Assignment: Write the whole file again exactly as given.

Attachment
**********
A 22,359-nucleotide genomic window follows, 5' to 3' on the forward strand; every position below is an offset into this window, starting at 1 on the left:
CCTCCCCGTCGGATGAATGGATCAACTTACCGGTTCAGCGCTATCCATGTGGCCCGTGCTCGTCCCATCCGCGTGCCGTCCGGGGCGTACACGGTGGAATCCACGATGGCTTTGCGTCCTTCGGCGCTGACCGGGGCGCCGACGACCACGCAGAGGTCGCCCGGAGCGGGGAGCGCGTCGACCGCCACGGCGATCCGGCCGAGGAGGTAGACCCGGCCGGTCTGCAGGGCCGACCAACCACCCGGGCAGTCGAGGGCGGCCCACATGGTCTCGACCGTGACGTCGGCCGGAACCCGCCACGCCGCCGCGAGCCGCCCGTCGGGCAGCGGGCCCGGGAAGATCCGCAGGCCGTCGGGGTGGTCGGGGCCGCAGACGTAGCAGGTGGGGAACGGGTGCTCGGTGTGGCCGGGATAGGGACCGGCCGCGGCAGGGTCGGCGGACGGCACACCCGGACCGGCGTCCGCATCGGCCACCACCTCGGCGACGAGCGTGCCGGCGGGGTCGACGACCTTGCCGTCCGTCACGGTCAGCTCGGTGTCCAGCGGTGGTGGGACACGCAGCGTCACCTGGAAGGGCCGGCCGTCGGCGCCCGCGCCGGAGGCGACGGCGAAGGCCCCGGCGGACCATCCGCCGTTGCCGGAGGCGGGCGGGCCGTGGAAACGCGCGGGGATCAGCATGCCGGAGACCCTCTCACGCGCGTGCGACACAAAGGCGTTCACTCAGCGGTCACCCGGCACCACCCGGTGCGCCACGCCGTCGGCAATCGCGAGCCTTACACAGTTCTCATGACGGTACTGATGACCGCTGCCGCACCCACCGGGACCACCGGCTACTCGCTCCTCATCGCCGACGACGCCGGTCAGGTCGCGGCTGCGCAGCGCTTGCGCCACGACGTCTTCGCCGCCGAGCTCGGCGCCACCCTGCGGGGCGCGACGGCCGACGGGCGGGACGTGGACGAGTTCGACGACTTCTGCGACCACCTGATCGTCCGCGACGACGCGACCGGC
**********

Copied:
A 22,359-nucleotide genomic window follows, 5' to 3' on the forward strand; every position below is an offset into this window, starting at 1 on the left:
CCTCCCCGTCGGATGAATGGATCAACTTACCGGTTCAGCGCTATCCATGTGGCCCGTGCTCGTCCCATCCGCGTGCCGTCCGGGGCGTACACGGTGGAATCCACGATGGCTTTGCGTCCTTCGGCGCTGACCGGGGCGCCGACGACCACGCAGAGGTCGCCCGGAGCGGGGAGCGCGTCGACCGCCACGGCGATCCGGCCGAGGAGGTAGACCCGGCCGGTCTGCAGGGCCGACCAACCACCCGGGCAGTCGAGGGCGGCCCACATGGTCTCGACCGTGACGTCGGCCGGAACCCGCCACGCCGCCGCGAGCCGCCCGTCGGGCAGCGGGCCCGGGAAGATCCGCAGGCCGTCGGGGTGGTCGGGGCCGCAGACGTAGCAGGTGGGGAACGGGTGCTCGGTGTGGCCGGGATAGGGACCGGCCGCGGCAGGGTCGGCGGACGGCACACCCGGACCGGCGTCCGCATCGGCCACCACCTCGGCGACGAGCGTGCCGGCGGGGTCGACGACCTTGCCGTCCGTCACGGTCAGCTCGGTGTCCAGCGGTGGTGGGACACGCAGCGTCACCTGGAAGGGCCGGCCGTCGGCGCCCGCGCCGGAGGCGACGGCGAAGGCCCCGGCGGACCATCCGCCGTTGCCGGAGGCGGGCGGGCCGTGGAAACGCGCGGGGATCAGCATGCCGGAGACCCTCTCACGCGCGTGCGACACAAAGGCGTTCACTCAGCGGTCACCCGGCACCACCCGGTGCGCCACGCCGTCGGCAATCGCGAGCCTTACACAGTTCTCATGACGGTACTGATGACCGCTGCCGCACCCACCGGGACCACCGGCTACTCGCTCCTCATCGCCGACGACGCCGGTCAGGTCGCGGCTGCGCAGCGCTTGCGCCACGACGTCTTCGCCGCCGAGCTCGGCGCCACCCTGCGGGGCGCGACGGCCGACGGGCGGGACGTGGACGAGTTCGACGACTTCTGCGACCACCTGATCGTCCGCGACGACGCGACCGGC